A selection of the need-to-know civil justice news for the week of April 26 – May 2.
Julia Marsh | New York Post
A woman got a rude surprise when she politely slid to the other side of a bench to make room for a fellow Westbury concertgoer — a backside full of splinters.
Linda Vanston, a schoolteacher from New Jersey, is suing the NYCB Theater at Westbury on Long Island over the injury.
Campbell Robertson and John Schwartz | New York Times
Four years ago the Deepwater Horizon oil rig caught fire and exploded, killing 11 men, spewing millions of barrels of oil into the Gulf of Mexico and staining, seemingly indelibly, the image of BP, the international energy giant responsible for the well.
Its reputation in free fall, the company set aside billions of dollars and saturated the airwaves with contrite pledges to make thousands of businesses and workers whole, from shrimpers to hotel owners to charter boat operators.
Sue Epstein | The Star-Ledger
U.S. District Judge Freda Wolfson has rejected efforts by Petco, the pet care giant, to dismiss a lawsuit brought by a former employee who said he was a victim of “reverse discrimination.”
Wolfson, sitting in Trenton, issued a 20-page decision on Monday in which she said Frank McQuillan of Highland Park, who is white, made a strong enough argument that he was discriminated against because of his race to allow the lawsuit to proceed.
Andrew Scurria | Law360
General Motors Co. on Friday fought back against “forum shopping” consumers trying to pull dozens of ignition switch recall lawsuits nationwide into the Central District of California, saying any consolidated litigation belongs in New York, where GM’s bankruptcy court is considering whether to shut down the suits.
Flemington Car & Truck Country, an auto dealership in central New Jersey, lost its appeal in a tire-blowout lawsuit.
The dealership is required to pay $3.9 million to a family injured in a car accident that, according to court documents, was caused by a blown out tire that the dealership’s service department repeatedly failed to replace. The company was sued in 2009.
Ronald Mann | SCOTUSblog
The Court on Tuesday morning issued the first two opinions from its February sitting, Octane Fitness v. Icon Health & Fitness and Highmark v. Allcare Health Management Systems. Those opinions resolve the twin patent cases on the topic – dear to the concerns of law firm partners but perhaps a little too boring for ordinary dinner-table conversation – of when prevailing parties can recover attorney’s fees in patent cases. Collectively, the cases sternly rein in the Federal Circuit’s role in deciding when fees are appropriate, adopting a regime that will give federal district courts an almost entirely free hand in determining when fees are appropriate. This is important, because it represents a sea change from the regime of the last decade, in which the Federal Circuit has articulated a set of steadily more stringent standards that have made fee awards in patent cases quite uncommon.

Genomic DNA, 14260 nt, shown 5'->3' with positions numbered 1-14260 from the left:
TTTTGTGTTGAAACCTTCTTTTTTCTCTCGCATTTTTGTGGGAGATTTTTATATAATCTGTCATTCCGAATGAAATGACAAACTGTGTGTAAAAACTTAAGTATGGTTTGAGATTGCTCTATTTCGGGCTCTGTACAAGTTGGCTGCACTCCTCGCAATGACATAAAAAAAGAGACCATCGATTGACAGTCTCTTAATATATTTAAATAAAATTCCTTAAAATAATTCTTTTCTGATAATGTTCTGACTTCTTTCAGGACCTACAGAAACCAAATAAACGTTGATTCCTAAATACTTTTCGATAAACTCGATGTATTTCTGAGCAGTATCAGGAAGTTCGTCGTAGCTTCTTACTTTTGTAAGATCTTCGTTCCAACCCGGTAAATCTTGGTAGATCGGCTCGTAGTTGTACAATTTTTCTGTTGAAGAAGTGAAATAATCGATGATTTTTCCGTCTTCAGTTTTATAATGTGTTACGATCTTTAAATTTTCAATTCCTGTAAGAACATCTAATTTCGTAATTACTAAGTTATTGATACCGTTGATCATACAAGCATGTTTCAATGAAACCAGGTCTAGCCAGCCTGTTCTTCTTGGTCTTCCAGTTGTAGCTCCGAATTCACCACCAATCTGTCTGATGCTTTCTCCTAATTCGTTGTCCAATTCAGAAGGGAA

Ashby Jones | Wall Street Journal
The U.S. Supreme Court on Tuesday issued a pair of rulings that could make it easier for judges to punish lawyers who bring frivolous patent cases.
The decision comes amid worries among companies about the mounting number of infringement cases brought in recent years by patent-holding firms.
Adam Liptak | New York Times
In a pair of unanimous decisions, the Supreme Court on Tuesday made it easier for the winning side in patent cases to recover its legal fees from the loser. The decisions were welcomed by some technology companies, which said the rulings would help address what they say are abusive and coercive lawsuits brought by “patent trolls,” or companies that buy patents not to use them but to collect royalties and damages.
Susan Decker | Bloomberg
Companies that successfully fight off “unreasonable” patent lawsuits can get their legal fees paid, the U.S. Supreme Court ruled in a decision that may benefit Google Inc. (GOOG), Apple Inc. (AAPL) and other technology businesses.
The high court today gave trial judges more power to impose fees if they determine the case “stands out from others” in the conduct of the losing party. In a related opinion, the court also limited the ability of an appeals court to overturn a trial judge’s decision in such cases.
The Crowne Plaza Princeton is the location of the Medical Society of New Jerseys 2014 Physicians Advocacy Conference and the House of Delegates Meeting. Governor Chris Christie will deliver the keynote address. A number of highly-respected, subject matter experts representing the American Medical Association, the New Jersey Civil Justice Institute, Horizon Blue Cross Blue Shield, will join with New Jersey physicians and members of the New Jersey legislature to address issues of importance to the physician community. Topics include: Tackling the Prescription Drug Abuse Epidemic; Whats Next in Medical Liability Reform; Achieving High Value Health Care: Payment Innovations; Collaboration and Transformation; and Ways to Introduce Team-Based Care within Physician Practices.